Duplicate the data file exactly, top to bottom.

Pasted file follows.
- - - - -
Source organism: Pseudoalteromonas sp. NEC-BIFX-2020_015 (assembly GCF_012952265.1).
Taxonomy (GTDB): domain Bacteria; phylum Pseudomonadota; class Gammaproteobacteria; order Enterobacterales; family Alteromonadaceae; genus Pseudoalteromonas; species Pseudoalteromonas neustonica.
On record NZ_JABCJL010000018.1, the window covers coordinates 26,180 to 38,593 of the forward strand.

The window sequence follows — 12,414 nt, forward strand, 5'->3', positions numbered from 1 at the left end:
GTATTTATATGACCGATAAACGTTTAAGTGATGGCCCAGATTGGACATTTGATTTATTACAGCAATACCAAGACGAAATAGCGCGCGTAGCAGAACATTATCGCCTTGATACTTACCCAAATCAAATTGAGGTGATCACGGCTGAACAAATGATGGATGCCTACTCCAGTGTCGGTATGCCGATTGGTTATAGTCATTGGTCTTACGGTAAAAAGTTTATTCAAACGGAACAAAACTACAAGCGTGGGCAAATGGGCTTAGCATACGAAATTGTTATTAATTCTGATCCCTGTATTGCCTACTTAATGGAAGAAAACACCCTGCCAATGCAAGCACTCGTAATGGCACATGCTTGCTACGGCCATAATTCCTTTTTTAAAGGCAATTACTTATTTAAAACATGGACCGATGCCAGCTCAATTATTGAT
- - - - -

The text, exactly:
Source organism: Pseudoalteromonas sp. NEC-BIFX-2020_015 (assembly GCF_012952265.1).
Taxonomy (GTDB): domain Bacteria; phylum Pseudomonadota; class Gammaproteobacteria; order Enterobacterales; family Alteromonadaceae; genus Pseudoalteromonas; species Pseudoalteromonas neustonica.
On record NZ_JABCJL010000018.1, the window covers coordinates 26,180 to 38,593 of the forward strand.

The window sequence follows — 12,414 nt, forward strand, 5'->3', positions numbered from 1 at the left end:
GTATTTATATGACCGATAAACGTTTAAGTGATGGCCCAGATTGGACATTTGATTTATTACAGCAATACCAAGACGAAATAGCGCGCGTAGCAGAACATTATCGCCTTGATACTTACCCAAATCAAATTGAGGTGATCACGGCTGAACAAATGATGGATGCCTACTCCAGTGTCGGTATGCCGATTGGTTATAGTCATTGGTCTTACGGTAAAAAGTTTATTCAAACGGAACAAAACTACAAGCGTGGGCAAATGGGCTTAGCATACGAAATTGTTATTAATTCTGATCCCTGTATTGCCTACTTAATGGAAGAAAACACCCTGCCAATGCAAGCACTCGTAATGGCACATGCTTGCTACGGCCATAATTCCTTTTTTAAAGGCAATTACTTATTTAAAACATGGACCGATGCCAGCTCAATTATTGAT